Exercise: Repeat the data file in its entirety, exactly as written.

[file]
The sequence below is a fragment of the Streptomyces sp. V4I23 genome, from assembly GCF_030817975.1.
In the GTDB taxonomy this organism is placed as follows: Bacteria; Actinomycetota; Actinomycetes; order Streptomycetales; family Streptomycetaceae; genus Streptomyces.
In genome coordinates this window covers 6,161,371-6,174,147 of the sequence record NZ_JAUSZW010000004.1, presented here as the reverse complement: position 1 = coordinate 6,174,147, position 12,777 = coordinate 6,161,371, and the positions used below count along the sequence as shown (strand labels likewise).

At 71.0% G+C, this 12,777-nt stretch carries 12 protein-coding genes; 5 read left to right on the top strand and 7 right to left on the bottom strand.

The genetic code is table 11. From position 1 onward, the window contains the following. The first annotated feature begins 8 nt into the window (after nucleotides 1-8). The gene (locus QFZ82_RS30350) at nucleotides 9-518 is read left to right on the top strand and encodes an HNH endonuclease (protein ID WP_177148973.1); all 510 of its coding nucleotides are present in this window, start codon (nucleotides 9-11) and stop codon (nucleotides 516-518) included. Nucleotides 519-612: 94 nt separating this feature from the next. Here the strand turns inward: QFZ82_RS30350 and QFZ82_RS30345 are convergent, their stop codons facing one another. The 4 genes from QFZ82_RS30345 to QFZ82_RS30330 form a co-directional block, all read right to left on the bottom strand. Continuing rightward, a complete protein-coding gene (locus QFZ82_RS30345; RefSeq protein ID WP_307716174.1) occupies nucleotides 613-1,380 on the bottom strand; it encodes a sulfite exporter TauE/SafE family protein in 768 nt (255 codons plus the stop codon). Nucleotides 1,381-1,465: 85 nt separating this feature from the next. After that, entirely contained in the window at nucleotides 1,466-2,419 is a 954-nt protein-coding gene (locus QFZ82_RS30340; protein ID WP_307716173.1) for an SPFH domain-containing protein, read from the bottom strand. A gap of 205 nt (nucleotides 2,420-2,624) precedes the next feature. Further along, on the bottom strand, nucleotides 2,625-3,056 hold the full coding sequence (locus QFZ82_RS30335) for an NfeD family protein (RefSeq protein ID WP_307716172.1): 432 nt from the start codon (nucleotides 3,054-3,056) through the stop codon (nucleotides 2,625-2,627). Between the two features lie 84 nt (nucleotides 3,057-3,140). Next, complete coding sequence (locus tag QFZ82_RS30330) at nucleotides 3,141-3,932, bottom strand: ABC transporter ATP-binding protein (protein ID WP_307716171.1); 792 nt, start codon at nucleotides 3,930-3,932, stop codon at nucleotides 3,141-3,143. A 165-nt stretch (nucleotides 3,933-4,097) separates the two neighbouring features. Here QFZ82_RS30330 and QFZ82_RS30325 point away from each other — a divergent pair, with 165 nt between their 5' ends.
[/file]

The sequence below is a fragment of the Streptomyces sp. V4I23 genome, from assembly GCF_030817975.1.
In the GTDB taxonomy this organism is placed as follows: Bacteria; Actinomycetota; Actinomycetes; order Streptomycetales; family Streptomycetaceae; genus Streptomyces.
In genome coordinates this window covers 6,161,371-6,174,147 of the sequence record NZ_JAUSZW010000004.1, presented here as the reverse complement: position 1 = coordinate 6,174,147, position 12,777 = coordinate 6,161,371, and the positions used below count along the sequence as shown (strand labels likewise).

At 71.0% G+C, this 12,777-nt stretch carries 12 protein-coding genes; 5 read left to right on the top strand and 7 right to left on the bottom strand.

The genetic code is table 11. From position 1 onward, the window contains the following. The first annotated feature begins 8 nt into the window (after nucleotides 1-8). The gene (locus QFZ82_RS30350) at nucleotides 9-518 is read left to right on the top strand and encodes an HNH endonuclease (protein ID WP_177148973.1); all 510 of its coding nucleotides are present in this window, start codon (nucleotides 9-11) and stop codon (nucleotides 516-518) included. Nucleotides 519-612: 94 nt separating this feature from the next. Here the strand turns inward: QFZ82_RS30350 and QFZ82_RS30345 are convergent, their stop codons facing one another. The 4 genes from QFZ82_RS30345 to QFZ82_RS30330 form a co-directional block, all read right to left on the bottom strand. Continuing rightward, a complete protein-coding gene (locus QFZ82_RS30345; RefSeq protein ID WP_307716174.1) occupies nucleotides 613-1,380 on the bottom strand; it encodes a sulfite exporter TauE/SafE family protein in 768 nt (255 codons plus the stop codon). Nucleotides 1,381-1,465: 85 nt separating this feature from the next. After that, entirely contained in the window at nucleotides 1,466-2,419 is a 954-nt protein-coding gene (locus QFZ82_RS30340; protein ID WP_307716173.1) for an SPFH domain-containing protein, read from the bottom strand. A gap of 205 nt (nucleotides 2,420-2,624) precedes the next feature. Further along, on the bottom strand, nucleotides 2,625-3,056 hold the full coding sequence (locus QFZ82_RS30335) for an NfeD family protein (RefSeq protein ID WP_307716172.1): 432 nt from the start codon (nucleotides 3,054-3,056) through the stop codon (nucleotides 2,625-2,627). Between the two features lie 84 nt (nucleotides 3,057-3,140). Next, complete coding sequence (locus tag QFZ82_RS30330) at nucleotides 3,141-3,932, bottom strand: ABC transporter ATP-binding protein (protein ID WP_307716171.1); 792 nt, start codon at nucleotides 3,930-3,932, stop codon at nucleotides 3,141-3,143. A 165-nt stretch (nucleotides 3,933-4,097) separates the two neighbouring features. Here QFZ82_RS30330 and QFZ82_RS30325 point away from each other — a divergent pair, with 165 nt between their 5' ends.